While most of us have fibbed from time to time, ordinary, normative folks don’t habitually lie or exaggerate unduly – even those who tell their children stories about fairies and Father Christmas. But there are occasions when most of us do lie, or are tempted to lie, like for example when we are expected to make a comment about someone’s cooking or appearance. When visiting friends or relations for dinner and the hostess might ask us whether we are enjoying the casserole that she served up. “Oh yes, thank you,” we might reply even if it tastes and feels like burnt rubber and is almost impossible to swallow. Or we can simply terminate the ordeal by lying about toothache or indigestion. It’s a form of value judgment that we have to make. Either suffer while masticating stoically, or forego the food and risk offending the hostess. Which is worse: to lie or to hurt someone? A third alternative would be to tell the truth tactfully: “I’m not partial to this kind of cooking, thank you,” will be better than telling the hostess outright that the food is terrible, which would be churlish. And anyway, maybe your hostess and her family really think that the casserole is delicious.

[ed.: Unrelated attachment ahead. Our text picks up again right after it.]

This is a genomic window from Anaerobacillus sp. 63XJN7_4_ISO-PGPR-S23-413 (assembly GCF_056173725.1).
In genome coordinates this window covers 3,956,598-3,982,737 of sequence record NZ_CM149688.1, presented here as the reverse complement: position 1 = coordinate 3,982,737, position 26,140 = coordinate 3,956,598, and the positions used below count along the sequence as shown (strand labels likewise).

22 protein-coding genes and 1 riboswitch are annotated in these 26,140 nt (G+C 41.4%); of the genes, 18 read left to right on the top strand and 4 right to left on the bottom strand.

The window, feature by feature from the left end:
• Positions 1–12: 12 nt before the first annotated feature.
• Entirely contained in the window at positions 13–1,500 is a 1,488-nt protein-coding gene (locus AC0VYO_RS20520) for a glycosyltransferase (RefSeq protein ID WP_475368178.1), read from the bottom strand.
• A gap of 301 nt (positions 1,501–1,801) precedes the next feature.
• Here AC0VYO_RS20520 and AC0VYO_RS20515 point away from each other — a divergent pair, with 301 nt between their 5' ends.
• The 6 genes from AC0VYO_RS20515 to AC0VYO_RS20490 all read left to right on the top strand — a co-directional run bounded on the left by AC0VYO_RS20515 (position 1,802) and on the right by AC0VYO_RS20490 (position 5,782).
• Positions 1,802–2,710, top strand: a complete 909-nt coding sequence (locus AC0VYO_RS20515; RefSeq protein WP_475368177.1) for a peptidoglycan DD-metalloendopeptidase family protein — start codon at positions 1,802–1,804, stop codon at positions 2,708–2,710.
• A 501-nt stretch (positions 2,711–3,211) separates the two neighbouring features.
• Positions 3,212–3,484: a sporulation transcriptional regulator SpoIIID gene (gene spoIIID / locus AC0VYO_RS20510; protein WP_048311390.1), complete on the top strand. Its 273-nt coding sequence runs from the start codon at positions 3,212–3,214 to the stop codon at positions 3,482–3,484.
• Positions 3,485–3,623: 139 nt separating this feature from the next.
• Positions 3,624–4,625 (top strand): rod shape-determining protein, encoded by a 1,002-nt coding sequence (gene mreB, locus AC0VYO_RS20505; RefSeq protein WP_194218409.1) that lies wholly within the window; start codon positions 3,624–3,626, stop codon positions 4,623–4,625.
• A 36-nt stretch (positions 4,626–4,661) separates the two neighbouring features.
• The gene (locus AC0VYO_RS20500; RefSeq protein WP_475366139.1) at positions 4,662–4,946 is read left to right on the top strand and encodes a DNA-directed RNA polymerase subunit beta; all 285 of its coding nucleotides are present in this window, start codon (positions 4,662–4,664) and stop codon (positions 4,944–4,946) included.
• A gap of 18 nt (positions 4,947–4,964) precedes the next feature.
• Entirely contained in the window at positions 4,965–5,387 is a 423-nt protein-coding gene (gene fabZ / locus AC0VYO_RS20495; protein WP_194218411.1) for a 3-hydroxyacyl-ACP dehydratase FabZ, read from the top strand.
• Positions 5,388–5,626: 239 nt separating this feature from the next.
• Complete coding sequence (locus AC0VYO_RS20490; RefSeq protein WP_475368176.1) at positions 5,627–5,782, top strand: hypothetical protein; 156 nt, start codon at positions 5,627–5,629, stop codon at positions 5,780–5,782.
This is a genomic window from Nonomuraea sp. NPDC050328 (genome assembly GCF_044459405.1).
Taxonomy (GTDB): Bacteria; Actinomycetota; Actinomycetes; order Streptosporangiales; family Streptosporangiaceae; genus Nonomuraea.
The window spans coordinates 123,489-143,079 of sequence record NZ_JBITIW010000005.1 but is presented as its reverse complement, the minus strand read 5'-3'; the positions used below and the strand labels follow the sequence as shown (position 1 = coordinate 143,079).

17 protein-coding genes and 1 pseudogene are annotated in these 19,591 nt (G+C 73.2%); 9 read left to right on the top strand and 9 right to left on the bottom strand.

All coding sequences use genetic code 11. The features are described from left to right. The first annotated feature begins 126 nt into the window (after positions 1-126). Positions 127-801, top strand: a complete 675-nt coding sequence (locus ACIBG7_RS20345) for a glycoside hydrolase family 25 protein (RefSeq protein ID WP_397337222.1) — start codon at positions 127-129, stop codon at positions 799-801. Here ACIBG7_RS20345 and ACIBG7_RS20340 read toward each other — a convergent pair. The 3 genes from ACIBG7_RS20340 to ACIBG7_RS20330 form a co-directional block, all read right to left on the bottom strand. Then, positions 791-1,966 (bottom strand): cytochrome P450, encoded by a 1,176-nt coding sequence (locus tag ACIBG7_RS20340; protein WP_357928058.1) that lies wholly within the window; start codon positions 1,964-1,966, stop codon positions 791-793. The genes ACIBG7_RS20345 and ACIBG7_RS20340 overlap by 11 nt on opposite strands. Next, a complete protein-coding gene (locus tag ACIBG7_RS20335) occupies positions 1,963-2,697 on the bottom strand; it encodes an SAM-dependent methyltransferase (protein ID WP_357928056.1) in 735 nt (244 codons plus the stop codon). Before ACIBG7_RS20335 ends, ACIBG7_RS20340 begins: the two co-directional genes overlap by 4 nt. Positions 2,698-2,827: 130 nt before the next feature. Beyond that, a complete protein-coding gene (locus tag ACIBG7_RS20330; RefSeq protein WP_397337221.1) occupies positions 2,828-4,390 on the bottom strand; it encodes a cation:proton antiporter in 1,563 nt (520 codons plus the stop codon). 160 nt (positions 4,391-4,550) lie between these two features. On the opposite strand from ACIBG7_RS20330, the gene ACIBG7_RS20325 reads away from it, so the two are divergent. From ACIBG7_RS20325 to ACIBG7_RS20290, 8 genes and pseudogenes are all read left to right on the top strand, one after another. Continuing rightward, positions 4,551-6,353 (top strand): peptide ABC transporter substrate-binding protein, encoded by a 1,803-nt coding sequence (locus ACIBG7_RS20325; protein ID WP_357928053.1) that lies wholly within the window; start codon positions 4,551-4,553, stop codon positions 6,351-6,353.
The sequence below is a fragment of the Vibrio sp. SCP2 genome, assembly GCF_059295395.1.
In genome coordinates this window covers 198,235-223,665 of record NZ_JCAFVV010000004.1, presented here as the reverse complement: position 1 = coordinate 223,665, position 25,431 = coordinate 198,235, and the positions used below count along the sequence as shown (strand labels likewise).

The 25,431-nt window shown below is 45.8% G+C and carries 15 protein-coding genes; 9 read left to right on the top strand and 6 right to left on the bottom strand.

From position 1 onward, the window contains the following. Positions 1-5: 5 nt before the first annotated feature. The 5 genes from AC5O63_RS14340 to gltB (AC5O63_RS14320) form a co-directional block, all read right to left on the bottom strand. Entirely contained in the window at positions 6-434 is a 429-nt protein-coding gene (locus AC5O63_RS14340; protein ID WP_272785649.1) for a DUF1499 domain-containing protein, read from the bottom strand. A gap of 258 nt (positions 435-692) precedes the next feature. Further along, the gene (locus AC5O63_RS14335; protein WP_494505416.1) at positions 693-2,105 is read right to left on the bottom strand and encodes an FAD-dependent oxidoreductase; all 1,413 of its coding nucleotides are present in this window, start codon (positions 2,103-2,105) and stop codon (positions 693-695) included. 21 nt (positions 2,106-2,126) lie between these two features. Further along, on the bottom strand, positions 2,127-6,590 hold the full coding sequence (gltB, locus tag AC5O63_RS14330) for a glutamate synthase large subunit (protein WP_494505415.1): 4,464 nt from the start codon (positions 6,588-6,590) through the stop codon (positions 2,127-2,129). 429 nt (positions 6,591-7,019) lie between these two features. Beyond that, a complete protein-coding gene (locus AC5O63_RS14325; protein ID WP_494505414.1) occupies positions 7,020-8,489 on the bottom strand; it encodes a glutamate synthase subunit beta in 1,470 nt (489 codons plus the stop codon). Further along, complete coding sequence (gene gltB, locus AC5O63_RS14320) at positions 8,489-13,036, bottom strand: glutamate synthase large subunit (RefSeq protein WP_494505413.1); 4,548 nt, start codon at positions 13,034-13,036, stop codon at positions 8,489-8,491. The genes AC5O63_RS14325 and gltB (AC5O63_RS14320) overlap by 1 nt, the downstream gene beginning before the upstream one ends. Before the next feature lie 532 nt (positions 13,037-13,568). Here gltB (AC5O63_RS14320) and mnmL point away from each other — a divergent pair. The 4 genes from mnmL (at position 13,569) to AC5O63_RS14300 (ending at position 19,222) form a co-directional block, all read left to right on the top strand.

The reason why telling the truth, albeit tactfully, would be preferable to lying outright in this case or in all similar cases, is that lying is a habitual thing. It starts with white lies and fibbing for expediency; it includes slight exaggeration for the sake of embellishing stories; in time the exaggerations get bigger and we begin to lie about a wider range of topics. We become habitual fibbers and then untrustworthy liars. And liars are usually found out sooner or later.

But apart from ruining reputations, lying is not a good basis for harmony in family life, career advancement or business. It’s true that in the short term lying can be very expedient. Many people have made fortunes through lying and deceiving people. Perhaps on an individual basis this has boosted their bank accounts, enabled them to acquire luxury possessions and property, and attract partners for romantic encounters. And quite possibly some of these manipulators manage to conceal their dishonesty and shady dealings for their entire lives.